Episodes & Studies Volume 1
Patrols in Outlying Islands
Patrols in Outlying Islands
The invasion of Leros had been expected to follow the fall of Cos, but bombing attacks on enemy airfields in Greece, Crete, and Rhodes by Allied aircraft based in North Africa and Cyprus, and offensive sweeps against enemy shipping in the Aegean, delayed the assault until mid-November. So that an invasion force might be anticipated and if possible intercepted, LRDG patrols were stationed in the outlying islands astride the sea and air routes to the Dodecanese to watch the movements of enemy shipping and aircraft. Acting on information sent by T1 patrol from Kithnos, the Navy sank on 7 October a convoy consisting of six landing craft, an ammunition ship, and an armed trawler. There were only ninety survivors from 2500 troops. The destruction of this convoy prevented the enemy from making an immediate assault on Leros.
Captain C. K. Saxton42 and six men of T1 patrol were taken to Kithnos in an 18-ton caique* of the Levant Schooner Flotilla, which made the voyage in three stages at night and was concealed during daylight against the shores of two intermediate islands. Kithnos was occupied by a garrison of between fifteen and twenty Germans in charge of a permanent observation post and wireless direction-finding station. At first it was intended that T1 should stay a fortnight, but so valuable was the information they obtained that it was decided to leave them on the island for a month. The enemy knew they were there, but Saxton’s men avoided discovery by changing their hiding-places, which were mostly in stock shelters, and by moving at night. Sergeant J. L. D. Davis, who had some knowledge of their language, obtained from several of the local Greeks reliable information about the enemy dispositions in the neighbouring islands and about shipping routes. His conduct throughout the Aegean operations won Davis the BEM.
Kithnos was admirably situated for observing the routes from Greece to Crete and the Dodecanese Islands. T1 patrol, which kept a constant watch for shipping and aircraft, sighted a convoy passing between Kithnos and Siros islands in the afternoon of 6 October, and reported by wireless its size, speed, air cover, and probable route; this was the convoy sunk by the Navy off Stampalia. The LSF caique returned with supplies and took Saxton and the wireless operator to a small island off Seriphos to charge the wireless batteries, a noisy operation that might have betrayed them to the enemy. While they were away, Davis, who was left in command of the observation post on Kithnos, saw two small convoys moving at night.
After capturing Cos, the enemy consolidated his position in the Cyclades by occupying many of the islands. Believing that they were cut off and would have to find their own way back, T1 planned to escape to Turkey by capturing a German caique or by taking a local fisherman’s boat, but before they attempted to do this T2 patrol arrived by LSF caique to relieve them. Saxton’s patrol, with two of the Greeks who had helped them, returned safely to Leros on 23 October.
T2 (five men under Second-Lieutenant M. W. Cross43) were disembarked at Seriphos because that island was thought to be safer than Kithnos, which the enemy patrolled with seaplanes. A Greek helped Cross’s party to find a suitable hiding-place in an abandoned goat-house on top of a 300-foot cliff at the northern end of the island, from which they had a magnificent view. The local inhabitants kept the patrol constantly informed about the movements of the enemy page 27 garrison, reported to be between twenty and fifty strong, in the town about four miles away. The postmaster passed the information by telephone to a monastery, and a priest sent a runner to the New Zealanders’ hideout. T2 spent three weeks on Seriphos without being observed, although once the enemy sailed so close inshore below their cliff that they could have dropped a stone in the boat.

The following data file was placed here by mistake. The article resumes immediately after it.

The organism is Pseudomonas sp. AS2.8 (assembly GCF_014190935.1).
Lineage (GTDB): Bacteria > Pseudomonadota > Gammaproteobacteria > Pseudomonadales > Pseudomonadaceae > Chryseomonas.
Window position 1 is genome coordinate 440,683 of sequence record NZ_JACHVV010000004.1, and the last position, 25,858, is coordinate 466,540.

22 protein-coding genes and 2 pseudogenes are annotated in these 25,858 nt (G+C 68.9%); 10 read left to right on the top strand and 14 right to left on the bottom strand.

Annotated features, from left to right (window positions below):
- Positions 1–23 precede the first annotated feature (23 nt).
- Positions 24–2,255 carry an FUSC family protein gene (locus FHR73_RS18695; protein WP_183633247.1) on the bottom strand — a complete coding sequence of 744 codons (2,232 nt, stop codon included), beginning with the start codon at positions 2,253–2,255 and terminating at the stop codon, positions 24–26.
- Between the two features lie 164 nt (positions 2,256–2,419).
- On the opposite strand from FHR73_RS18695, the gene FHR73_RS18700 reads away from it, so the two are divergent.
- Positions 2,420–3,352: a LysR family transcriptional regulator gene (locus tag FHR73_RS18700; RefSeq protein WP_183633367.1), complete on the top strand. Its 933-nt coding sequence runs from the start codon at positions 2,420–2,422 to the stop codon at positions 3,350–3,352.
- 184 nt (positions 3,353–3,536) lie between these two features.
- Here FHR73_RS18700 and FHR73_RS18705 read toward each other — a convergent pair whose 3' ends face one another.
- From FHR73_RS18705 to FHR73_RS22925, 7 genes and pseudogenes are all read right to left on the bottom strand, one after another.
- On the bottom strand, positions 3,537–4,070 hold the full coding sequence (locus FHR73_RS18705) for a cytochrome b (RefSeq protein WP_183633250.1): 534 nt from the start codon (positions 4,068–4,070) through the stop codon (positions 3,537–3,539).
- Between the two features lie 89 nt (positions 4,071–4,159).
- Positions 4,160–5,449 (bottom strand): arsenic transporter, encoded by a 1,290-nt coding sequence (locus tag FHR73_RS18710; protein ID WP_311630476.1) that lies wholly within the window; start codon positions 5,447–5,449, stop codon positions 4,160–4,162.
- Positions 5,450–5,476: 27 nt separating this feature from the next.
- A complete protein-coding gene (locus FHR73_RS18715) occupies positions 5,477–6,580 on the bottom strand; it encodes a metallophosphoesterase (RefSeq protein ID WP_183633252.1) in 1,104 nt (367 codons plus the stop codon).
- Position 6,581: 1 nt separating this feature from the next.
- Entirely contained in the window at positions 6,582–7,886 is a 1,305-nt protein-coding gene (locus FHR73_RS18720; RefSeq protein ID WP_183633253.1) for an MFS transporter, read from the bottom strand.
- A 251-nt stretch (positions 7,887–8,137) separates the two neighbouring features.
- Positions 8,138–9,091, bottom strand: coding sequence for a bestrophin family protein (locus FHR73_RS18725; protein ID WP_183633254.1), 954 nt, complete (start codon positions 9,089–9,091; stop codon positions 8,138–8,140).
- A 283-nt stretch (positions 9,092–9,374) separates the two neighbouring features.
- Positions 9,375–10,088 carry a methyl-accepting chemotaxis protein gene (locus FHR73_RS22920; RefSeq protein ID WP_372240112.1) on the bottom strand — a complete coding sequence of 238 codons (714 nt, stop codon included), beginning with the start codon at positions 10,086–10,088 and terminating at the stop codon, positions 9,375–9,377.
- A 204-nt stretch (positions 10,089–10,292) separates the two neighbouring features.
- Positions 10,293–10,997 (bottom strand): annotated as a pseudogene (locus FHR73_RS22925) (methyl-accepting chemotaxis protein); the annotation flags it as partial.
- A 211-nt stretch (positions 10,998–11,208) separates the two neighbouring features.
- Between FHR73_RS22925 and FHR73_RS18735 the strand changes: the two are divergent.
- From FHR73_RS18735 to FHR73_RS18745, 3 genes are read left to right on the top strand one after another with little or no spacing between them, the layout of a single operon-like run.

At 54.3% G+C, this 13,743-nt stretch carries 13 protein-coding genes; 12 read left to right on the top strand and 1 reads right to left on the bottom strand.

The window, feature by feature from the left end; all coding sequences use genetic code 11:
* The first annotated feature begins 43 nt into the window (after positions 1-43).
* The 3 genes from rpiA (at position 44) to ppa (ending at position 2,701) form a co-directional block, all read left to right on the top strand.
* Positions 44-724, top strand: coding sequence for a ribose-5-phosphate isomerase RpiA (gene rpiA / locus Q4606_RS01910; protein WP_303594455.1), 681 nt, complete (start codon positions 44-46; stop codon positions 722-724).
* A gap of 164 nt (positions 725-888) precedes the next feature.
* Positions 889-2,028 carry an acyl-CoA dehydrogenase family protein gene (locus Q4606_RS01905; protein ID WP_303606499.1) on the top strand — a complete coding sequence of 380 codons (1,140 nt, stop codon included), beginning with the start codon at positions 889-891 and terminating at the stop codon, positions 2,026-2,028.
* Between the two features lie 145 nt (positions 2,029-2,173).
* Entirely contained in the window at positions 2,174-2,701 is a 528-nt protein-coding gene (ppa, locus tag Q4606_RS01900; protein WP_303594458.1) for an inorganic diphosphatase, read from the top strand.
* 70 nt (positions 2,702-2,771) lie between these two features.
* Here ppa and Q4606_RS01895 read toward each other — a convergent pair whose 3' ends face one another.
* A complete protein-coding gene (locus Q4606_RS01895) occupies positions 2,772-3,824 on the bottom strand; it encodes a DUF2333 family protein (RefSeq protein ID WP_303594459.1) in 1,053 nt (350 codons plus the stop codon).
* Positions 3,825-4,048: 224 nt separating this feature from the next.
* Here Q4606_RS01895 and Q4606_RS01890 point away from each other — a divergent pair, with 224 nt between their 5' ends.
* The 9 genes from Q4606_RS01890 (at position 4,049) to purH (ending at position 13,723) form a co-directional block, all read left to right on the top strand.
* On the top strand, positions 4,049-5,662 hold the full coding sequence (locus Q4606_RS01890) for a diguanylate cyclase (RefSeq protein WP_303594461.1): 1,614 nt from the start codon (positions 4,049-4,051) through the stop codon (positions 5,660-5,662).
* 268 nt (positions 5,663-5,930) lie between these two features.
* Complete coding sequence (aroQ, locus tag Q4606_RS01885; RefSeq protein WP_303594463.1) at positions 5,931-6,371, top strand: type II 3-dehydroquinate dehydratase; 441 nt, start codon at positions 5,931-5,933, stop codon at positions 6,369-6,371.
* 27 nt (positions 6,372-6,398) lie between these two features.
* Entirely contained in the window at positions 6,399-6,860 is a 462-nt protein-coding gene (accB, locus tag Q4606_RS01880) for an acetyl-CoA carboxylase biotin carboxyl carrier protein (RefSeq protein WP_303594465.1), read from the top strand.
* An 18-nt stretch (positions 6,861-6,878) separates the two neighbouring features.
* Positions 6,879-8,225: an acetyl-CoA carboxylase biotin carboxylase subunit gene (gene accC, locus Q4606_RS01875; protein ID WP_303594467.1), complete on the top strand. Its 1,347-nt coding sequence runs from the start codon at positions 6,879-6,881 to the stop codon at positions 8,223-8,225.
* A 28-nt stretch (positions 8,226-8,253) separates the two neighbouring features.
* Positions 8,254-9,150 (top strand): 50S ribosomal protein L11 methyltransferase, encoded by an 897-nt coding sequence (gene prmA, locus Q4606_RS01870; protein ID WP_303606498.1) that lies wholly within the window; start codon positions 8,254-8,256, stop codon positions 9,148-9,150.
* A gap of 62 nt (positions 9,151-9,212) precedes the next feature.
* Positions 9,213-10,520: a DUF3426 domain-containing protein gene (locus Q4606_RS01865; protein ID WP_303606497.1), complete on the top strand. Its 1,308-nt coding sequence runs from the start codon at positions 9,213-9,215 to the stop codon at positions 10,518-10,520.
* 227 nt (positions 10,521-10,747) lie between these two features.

They saw only one vessel, a steamer of about 6000 tons, but when the enemy began an airlift from Athens to Rhodes with four large flying boats escorted by seaplane-fighters, they reported the times that the aircraft passed the island. Six Beaufighters shot down the flying boats when they appeared one day without fighter escort. T2 was relieved by a British patrol and returned to Leros on 9 November with three Greeks.
Seven men from R1 patrol, under Lieutenant Aitken, spent seventeen days on Naxos, one of the largest of the Cyclades Islands, to which they were taken by motor launch. They confused the garrison of 650 Germans, who undoubtedly knew they were on the island, by making long cross-country treks. The local inhabitants, as on the other islands, warned the patrol of the enemy’s movements and were at times embarrassingly friendly. The patrol saw single ships but no convoys, and reported a concentration of shipping in Naxos harbour, which was attacked by two Mitchell bombers escorted by two Beaufighters. The RAF sank two ships, but at the cost of two aircraft shot down. The pilot and navigator of a Beaufighter that crashed in the sea were rescued by Greeks and taken into the town, where their wounds were dressed by a doctor and they were hidden until the LRDG patrol could smuggle them out under the noses of the enemy. R1 took the two airmen back to Leros, where they arrived on 6 November without casualty.
* These small local craft were fitted with tank engines, giving them a speed of six knots, and manned by the Navy with a crew of three. They were camouflaged with their masts down so that they could not easily be detected when lying close inshore.